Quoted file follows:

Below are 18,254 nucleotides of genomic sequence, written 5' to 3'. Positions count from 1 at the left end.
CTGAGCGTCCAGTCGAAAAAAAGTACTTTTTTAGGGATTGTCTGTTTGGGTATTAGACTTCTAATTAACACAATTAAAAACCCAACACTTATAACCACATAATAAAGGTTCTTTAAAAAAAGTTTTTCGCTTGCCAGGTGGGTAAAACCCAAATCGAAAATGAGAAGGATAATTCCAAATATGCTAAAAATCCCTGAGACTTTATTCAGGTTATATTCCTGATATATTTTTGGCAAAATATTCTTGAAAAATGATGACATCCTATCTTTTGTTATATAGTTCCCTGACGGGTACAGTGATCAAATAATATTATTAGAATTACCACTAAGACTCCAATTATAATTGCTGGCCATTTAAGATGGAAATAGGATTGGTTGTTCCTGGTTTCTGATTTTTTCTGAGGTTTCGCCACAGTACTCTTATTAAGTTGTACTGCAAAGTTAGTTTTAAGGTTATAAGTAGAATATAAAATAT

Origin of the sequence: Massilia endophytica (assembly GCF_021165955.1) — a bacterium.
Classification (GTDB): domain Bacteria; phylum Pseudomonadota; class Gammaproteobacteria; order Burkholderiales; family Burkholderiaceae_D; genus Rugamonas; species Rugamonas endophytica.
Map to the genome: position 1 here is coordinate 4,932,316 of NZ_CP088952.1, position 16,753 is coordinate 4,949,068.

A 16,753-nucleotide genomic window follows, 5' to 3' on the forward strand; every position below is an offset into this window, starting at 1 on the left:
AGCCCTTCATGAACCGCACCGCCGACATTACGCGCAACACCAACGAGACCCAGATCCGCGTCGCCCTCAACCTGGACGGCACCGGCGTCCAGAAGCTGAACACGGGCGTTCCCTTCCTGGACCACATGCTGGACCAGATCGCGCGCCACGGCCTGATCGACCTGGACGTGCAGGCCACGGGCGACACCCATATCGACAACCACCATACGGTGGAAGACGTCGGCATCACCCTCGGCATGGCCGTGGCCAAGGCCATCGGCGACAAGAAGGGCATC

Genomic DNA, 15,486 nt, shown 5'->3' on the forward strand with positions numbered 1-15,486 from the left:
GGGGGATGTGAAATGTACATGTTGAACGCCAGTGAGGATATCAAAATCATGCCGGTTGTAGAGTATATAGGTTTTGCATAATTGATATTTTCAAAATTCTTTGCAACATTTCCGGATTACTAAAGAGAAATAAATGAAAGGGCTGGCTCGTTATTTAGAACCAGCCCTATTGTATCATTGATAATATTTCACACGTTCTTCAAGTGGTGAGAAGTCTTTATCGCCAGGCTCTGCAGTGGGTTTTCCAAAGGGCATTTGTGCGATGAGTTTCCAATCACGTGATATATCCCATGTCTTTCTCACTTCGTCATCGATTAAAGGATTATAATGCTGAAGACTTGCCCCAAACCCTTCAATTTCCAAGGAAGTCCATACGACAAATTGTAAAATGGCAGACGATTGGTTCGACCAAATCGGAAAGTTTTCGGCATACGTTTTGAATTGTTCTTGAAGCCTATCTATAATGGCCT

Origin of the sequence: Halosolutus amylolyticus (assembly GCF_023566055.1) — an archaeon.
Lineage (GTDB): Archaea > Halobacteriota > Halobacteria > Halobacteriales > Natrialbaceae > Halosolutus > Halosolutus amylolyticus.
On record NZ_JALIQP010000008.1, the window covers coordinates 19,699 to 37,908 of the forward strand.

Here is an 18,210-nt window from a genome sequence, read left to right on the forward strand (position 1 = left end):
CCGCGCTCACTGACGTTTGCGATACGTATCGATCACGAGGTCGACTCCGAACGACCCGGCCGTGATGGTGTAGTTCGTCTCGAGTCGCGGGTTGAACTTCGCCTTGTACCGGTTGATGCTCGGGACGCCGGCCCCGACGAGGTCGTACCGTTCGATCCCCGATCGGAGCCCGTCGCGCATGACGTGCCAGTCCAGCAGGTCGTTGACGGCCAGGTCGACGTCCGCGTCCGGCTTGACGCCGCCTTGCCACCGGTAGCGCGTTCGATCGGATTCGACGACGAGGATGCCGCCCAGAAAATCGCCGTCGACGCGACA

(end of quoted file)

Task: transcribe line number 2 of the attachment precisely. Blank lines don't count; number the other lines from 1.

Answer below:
CTGAGCGTCCAGTCGAAAAAAAGTACTTTTTTAGGGATTGTCTGTTTGGGTATTAGACTTCTAATTAACACAATTAAAAACCCAACACTTATAACCACATAATAAAGGTTCTTTAAAAAAAGTTTTTCGCTTGCCAGGTGGGTAAAACCCAAATCGAAAATGAGAAGGATAATTCCAAATATGCTAAAAATCCCTGAGACTTTATTCAGGTTATATTCCTGATATATTTTTGGCAAAATATTCTTGAAAAATGATGACATCCTATCTTTTGTTATATAGTTCCCTGACGGGTACAGTGATCAAATAATATTATTAGAATTACCACTAAGACTCCAATTATAATTGCTGGCCATTTAAGATGGAAATAGGATTGGTTGTTCCTGGTTTCTGATTTTTTCTGAGGTTTCGCCACAGTACTCTTATTAAGTTGTACTGCAAAGTTAGTTTTAAGGTTATAAGTAGAATATAAAATAT